President Biden has had an up-and-down relationship with business in the first year of his presidency that has seen him working with big companies on some issues and stoking fights with corporations on others.

The push-and-pull nature of the relationship has taken a central role as Biden seeks to move his two-part domestic economic agenda through Congress.

  • Biden has been aligned with the business community on the $1.2 trillion bipartisan infrastructure bill, which was backed by some Republicans in the Senate and is a big favorite of Democratic centrists in the House.
  • But Biden had dealt with pushback from business on the $3.5 trillion social spending measure, which would include a higher corporate tax rate. That measure is backed by progressives, many of whom are more cool on the infrastructure package.

The president for the most part does not take a hostile tone toward corporations, though he says they and the wealthy should pay “their fair share” when it comes to taxes. And he’s aligned himself with businesses where they’ve found common ground, including on Wednesday when he hosted executives from major companies at the White House to press Republicans on raising the debt ceiling.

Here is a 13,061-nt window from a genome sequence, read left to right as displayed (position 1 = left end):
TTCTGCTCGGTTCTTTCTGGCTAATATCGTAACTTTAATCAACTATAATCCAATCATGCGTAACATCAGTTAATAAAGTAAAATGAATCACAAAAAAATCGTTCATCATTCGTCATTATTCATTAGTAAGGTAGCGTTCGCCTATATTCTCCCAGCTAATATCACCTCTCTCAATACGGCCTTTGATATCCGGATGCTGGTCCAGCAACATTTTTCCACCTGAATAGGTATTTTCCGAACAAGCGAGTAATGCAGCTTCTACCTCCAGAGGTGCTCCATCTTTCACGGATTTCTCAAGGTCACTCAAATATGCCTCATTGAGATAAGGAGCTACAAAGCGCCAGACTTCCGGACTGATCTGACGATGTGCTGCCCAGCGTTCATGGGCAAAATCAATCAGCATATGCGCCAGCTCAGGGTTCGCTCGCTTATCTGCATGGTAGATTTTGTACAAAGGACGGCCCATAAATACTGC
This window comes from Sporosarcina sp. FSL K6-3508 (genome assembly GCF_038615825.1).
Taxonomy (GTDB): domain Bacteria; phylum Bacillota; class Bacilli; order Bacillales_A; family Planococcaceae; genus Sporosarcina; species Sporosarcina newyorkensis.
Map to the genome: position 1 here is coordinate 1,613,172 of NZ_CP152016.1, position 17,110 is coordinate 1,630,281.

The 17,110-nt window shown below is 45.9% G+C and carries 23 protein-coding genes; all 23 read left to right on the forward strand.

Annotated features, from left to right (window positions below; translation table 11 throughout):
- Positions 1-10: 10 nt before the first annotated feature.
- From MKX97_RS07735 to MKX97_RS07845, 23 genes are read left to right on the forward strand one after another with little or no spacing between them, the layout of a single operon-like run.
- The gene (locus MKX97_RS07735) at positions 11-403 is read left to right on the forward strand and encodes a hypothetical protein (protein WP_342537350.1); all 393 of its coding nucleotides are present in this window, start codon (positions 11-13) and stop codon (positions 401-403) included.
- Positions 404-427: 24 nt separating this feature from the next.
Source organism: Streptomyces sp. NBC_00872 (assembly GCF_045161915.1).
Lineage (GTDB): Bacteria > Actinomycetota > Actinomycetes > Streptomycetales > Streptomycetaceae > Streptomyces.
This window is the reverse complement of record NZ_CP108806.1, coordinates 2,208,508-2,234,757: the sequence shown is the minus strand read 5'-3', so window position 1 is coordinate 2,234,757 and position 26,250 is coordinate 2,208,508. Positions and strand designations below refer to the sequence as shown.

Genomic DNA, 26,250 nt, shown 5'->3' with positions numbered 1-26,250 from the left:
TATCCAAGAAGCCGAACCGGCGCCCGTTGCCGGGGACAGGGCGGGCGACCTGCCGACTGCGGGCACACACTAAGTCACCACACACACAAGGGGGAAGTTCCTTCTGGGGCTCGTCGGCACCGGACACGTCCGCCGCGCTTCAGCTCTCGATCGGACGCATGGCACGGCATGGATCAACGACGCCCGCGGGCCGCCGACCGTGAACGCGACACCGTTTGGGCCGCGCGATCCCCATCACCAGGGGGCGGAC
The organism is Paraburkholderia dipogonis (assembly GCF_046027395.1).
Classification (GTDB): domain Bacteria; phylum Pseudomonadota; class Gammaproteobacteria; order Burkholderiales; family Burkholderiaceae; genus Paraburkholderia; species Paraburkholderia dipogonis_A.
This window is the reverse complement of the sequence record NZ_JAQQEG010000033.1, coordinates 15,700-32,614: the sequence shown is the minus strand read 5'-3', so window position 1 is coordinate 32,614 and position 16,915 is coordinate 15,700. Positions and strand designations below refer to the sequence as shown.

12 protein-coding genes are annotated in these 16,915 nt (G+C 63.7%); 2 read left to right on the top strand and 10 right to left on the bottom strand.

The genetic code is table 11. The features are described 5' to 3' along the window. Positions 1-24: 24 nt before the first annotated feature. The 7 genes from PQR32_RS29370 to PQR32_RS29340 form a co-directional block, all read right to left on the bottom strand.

Morgan Chalfant breaks it down here.


We Believe in Rental Housing

Single-family rental home companies are helping residents experiencing economic hardship and ensuring a ready supply of quality, affordable, well-located rental housing.


Rift widens between business groups and House GOP

Lobbying efforts by some of the nation’s biggest business groups are falling on deaf ears with House Republicans just a few years after the two worked in lockstep to craft the 2017 tax bill that delivered massive corporate tax cuts.

Even after every major business group in Washington, D.C., urged House Republicans to support the Senate-passed $1 trillion bipartisan infrastructure bill, only a handful of GOP lawmakers have said they would vote for the measure, according to The Hill’s tally.

The U.S. Chamber of Commerce, in particular, has drawn public attacks from House Minority Leader Kevin McCarthy (R-Calif.) and other Republicans, revealing deep divisions between the two forces that were closely aligned for decades.

“People care what their local Chambers of Commerce and business owners have to say, not the U.S. Chamber,” said Brett Horton, chief of staff to House Minority Whip Steve Scalise (R-La.). “If the U.S. Chamber sent me a meeting request right now, I wouldn’t even staff that meeting out to an intern, and I don’t see that changing.”